INDIANAPOLIS – Alex Palou and Chip Ganassi Racing flexed a potent combination of speed and strategy to win the GMR Grand Prix on Saturday on the Indianapolis Motor Speedway road course, the Spaniard’s first victory of the 2023 NTT INDYCAR SERIES season.
2021 series champion Palou, who started third, drove his No. 10 The American Legion Honda to a 16.8006-second victory over runner-up Pato O’Ward in the No. 5 Arrow McLaren Chevrolet. 2016 Indianapolis 500 winner Alexander Rossi finished third in the No. 7 Arrow McLaren Chevrolet, his first podium result with the team he joined this season after seven years at Andretti Autosport.
SEE: Race Results
“We honestly knew we had a fast car since P1 (first practice) yesterday,” Palou said. “The car has been amazing all weekend. Once we knew we were starting on reds (Firestone alternate tires), I think we knew we were going to fight for the win.
“Amazing work by these guys. I just had to execute.”
Palou’s last victory came in the season-ending Firestone Grand Prix of Monterey last September at WeatherTech Raceway Laguna Seca.
NTT P1 Award winner Christian Lundgaard finished a season-best fourth in the No. 45 Hy-Vee Honda. Felix Rosenqvist rounded out the top five in the No. 6 Arrow McLaren Chevrolet, as his season-best result gave the team three of the top five finishing positions.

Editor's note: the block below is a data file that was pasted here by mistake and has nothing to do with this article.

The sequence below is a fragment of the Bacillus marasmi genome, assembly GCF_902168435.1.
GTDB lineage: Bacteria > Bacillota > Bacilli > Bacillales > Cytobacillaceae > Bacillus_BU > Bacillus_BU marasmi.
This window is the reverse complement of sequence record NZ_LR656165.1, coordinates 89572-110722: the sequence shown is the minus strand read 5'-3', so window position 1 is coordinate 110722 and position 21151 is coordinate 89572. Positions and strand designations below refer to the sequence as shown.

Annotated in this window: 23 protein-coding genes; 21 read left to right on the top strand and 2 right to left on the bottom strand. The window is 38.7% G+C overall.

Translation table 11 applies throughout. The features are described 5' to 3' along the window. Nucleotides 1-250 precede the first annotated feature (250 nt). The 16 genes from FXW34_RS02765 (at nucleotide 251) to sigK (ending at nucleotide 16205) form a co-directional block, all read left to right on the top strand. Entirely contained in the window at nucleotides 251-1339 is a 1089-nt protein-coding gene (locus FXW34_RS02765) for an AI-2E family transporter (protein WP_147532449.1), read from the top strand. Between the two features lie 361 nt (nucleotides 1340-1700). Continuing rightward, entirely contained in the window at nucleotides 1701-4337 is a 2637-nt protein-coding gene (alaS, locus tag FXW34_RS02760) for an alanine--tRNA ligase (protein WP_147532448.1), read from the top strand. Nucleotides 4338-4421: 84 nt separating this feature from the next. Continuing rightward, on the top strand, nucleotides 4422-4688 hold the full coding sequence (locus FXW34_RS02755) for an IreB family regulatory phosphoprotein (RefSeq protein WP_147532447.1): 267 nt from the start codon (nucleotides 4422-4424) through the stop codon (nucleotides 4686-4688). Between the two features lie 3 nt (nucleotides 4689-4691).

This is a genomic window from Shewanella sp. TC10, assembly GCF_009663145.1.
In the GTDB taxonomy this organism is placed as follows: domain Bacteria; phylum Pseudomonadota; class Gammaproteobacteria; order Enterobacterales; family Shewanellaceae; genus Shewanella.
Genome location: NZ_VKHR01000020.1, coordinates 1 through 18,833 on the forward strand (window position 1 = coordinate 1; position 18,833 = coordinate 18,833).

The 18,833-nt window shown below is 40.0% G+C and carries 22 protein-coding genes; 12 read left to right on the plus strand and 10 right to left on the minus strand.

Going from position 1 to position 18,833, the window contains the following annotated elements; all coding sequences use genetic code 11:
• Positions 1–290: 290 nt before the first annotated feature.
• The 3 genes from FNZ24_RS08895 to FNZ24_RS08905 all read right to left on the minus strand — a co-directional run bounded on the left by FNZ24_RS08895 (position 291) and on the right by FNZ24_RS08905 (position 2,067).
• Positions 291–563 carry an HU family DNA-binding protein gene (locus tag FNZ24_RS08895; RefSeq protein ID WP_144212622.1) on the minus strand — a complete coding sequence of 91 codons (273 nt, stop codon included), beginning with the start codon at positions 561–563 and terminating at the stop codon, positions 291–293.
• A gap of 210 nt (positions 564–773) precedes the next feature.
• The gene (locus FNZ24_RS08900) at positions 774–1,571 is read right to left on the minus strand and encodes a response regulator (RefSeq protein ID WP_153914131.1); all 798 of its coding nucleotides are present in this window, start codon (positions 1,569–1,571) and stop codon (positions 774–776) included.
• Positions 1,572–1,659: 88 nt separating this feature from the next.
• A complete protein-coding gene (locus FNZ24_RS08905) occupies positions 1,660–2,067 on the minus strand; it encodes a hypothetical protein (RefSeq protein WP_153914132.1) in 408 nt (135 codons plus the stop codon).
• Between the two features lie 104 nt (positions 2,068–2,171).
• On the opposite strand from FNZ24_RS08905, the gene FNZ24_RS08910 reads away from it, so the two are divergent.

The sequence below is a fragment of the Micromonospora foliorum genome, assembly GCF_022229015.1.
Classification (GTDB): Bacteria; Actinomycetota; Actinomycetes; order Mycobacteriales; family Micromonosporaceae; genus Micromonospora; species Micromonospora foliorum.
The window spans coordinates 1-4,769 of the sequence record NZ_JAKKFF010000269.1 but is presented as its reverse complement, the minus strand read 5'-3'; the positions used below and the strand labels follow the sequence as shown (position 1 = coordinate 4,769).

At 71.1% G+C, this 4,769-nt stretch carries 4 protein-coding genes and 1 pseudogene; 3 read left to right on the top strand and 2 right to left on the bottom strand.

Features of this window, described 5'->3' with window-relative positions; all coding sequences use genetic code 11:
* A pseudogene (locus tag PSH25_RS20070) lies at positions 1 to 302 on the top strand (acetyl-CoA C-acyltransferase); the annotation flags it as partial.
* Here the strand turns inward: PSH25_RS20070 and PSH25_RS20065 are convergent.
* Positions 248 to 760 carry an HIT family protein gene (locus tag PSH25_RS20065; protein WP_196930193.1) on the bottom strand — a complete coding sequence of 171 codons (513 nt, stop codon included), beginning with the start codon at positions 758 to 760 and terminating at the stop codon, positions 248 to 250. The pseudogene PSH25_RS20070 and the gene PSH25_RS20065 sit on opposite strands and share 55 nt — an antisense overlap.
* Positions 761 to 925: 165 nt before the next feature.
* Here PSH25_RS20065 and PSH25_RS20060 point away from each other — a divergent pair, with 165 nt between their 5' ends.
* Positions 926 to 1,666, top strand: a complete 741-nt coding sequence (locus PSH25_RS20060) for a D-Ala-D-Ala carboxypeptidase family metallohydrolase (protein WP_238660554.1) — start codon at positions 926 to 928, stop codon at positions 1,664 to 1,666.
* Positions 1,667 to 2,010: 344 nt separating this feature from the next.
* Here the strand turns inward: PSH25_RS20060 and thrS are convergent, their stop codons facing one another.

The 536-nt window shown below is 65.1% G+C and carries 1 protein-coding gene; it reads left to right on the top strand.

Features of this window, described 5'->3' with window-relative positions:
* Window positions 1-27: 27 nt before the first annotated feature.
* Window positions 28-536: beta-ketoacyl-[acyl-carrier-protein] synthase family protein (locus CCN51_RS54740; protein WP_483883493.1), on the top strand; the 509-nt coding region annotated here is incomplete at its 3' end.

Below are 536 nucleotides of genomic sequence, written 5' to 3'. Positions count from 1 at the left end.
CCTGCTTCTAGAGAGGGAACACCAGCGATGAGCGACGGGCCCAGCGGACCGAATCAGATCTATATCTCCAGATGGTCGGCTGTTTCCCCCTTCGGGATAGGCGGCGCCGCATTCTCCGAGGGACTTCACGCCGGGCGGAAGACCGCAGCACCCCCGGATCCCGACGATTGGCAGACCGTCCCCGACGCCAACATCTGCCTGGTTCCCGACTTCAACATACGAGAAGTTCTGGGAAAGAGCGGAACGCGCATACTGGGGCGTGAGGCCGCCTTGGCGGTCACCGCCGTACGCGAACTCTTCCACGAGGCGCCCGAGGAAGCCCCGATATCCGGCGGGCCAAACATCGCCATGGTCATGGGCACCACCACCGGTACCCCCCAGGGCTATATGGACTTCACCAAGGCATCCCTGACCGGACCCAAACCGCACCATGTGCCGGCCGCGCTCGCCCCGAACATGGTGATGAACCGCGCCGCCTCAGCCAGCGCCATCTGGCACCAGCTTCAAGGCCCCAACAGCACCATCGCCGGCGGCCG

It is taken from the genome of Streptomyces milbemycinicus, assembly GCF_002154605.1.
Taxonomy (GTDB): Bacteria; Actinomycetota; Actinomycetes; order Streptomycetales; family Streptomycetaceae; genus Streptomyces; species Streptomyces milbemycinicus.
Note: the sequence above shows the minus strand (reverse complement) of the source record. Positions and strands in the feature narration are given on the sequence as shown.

Devising the correct tire strategy for the 85-lap race caused considerable head-scratching for strategists and engineers up and down the pit lane Friday evening and Saturday, reflected in the reality that six of the top 10 starters began the race on Firestone primary “black” tires and four started on Firestone alternate “red” tires. INDYCAR rules require each driver to use both tire compounds during road and street course races.
Palou signaled his intent and showed his speed on Lap 1 when he jumped from third to first on alternate tires, taking the top spot in Turn 13 from pole sitter Lundgaard, who was on primary tires.
For the next 65 laps, Palou, Lundgaard, O’Ward, Rosenqvist, Rossi, Scott Dixon, Graham Rahal and Marcus Ericsson swapped the top spot as leaders peeled off the 14-turn, 2.439-mile road course to execute their chosen tire and fuel strategies. The constant shuffle kept strategists on their toes, as one wrong move could have proved pivotal if a caution flag fell at the wrong time.
But the race stayed caution-free after an incident on Lap 2 between…